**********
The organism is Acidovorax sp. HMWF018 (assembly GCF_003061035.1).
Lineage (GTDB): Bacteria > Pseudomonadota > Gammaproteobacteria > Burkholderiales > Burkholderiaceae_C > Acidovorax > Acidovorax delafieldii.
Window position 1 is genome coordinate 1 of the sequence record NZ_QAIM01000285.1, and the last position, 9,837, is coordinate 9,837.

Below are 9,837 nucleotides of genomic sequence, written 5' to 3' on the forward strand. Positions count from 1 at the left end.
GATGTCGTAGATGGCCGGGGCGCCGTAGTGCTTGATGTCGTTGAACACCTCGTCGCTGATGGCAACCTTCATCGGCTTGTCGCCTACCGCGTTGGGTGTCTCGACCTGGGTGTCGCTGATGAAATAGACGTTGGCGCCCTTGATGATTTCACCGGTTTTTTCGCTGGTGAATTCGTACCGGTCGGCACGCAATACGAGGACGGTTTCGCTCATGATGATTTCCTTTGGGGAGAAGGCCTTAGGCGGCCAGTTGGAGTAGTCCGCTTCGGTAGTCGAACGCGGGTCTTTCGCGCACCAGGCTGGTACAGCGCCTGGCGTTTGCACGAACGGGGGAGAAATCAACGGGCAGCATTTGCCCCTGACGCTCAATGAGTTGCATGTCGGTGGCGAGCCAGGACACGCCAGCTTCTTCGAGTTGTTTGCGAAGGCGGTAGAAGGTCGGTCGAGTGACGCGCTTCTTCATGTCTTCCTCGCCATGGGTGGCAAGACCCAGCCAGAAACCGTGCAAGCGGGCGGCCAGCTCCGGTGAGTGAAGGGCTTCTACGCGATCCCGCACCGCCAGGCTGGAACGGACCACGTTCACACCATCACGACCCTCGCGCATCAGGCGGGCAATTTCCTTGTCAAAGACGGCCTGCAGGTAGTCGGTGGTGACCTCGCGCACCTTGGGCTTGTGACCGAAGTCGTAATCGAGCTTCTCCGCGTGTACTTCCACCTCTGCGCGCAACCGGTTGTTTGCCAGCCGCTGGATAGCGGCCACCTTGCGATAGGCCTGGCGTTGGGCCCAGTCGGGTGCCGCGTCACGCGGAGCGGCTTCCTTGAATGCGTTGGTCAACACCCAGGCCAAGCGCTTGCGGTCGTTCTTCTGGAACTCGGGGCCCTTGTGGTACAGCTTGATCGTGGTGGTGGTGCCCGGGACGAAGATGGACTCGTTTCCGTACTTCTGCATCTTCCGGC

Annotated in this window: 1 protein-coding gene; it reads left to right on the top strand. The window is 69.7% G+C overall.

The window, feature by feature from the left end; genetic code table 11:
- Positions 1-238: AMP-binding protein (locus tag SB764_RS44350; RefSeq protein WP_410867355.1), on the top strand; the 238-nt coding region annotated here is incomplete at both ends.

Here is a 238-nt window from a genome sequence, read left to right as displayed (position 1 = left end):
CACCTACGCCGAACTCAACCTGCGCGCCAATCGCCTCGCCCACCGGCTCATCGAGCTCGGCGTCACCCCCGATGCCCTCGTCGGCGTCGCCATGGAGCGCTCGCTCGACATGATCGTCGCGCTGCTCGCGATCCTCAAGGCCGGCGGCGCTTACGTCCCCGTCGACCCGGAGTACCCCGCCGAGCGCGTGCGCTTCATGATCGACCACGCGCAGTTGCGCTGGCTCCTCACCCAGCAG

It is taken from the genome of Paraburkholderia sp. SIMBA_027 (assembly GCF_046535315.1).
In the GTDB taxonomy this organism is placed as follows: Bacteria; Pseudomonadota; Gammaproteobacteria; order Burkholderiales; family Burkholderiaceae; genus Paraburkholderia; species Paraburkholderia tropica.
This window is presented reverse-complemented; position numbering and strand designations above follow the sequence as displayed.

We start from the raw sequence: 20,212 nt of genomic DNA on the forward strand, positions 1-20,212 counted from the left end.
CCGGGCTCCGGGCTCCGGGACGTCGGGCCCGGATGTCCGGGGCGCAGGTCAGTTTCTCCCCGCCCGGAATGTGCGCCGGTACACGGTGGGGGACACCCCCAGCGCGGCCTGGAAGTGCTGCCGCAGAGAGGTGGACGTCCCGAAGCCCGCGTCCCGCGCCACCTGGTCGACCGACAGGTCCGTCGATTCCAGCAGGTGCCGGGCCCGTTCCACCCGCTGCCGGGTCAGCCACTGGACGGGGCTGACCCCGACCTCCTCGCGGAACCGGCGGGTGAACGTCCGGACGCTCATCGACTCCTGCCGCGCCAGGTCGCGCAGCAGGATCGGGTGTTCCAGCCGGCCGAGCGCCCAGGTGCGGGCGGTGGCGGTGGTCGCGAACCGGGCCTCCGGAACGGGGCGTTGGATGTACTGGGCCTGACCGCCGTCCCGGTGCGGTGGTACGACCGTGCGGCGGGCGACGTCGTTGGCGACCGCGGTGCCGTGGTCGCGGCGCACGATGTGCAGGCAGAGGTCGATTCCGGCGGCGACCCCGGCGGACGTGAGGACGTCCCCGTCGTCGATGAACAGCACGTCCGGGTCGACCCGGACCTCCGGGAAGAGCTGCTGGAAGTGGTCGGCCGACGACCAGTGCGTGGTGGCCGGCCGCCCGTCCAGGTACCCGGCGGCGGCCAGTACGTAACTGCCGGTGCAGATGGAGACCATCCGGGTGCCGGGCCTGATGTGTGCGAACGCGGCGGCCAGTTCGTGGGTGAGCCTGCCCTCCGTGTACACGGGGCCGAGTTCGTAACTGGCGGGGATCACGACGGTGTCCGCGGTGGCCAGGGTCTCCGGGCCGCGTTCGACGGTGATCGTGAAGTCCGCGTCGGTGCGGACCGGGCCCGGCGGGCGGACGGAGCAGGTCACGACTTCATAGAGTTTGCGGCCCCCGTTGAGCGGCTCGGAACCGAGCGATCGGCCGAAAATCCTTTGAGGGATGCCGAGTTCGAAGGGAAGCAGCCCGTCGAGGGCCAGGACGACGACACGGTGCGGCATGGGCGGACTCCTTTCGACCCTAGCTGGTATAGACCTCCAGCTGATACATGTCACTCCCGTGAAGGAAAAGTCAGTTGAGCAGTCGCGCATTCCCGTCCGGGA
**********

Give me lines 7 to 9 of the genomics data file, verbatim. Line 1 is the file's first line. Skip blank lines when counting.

The window, feature by feature from the left end; genetic code table 11:
- Positions 1-238: AMP-binding protein (locus tag SB764_RS44350; RefSeq protein WP_410867355.1), on the top strand; the 238-nt coding region annotated here is incomplete at both ends.

Here is a 238-nt window from a genome sequence, read left to right as displayed (position 1 = left end):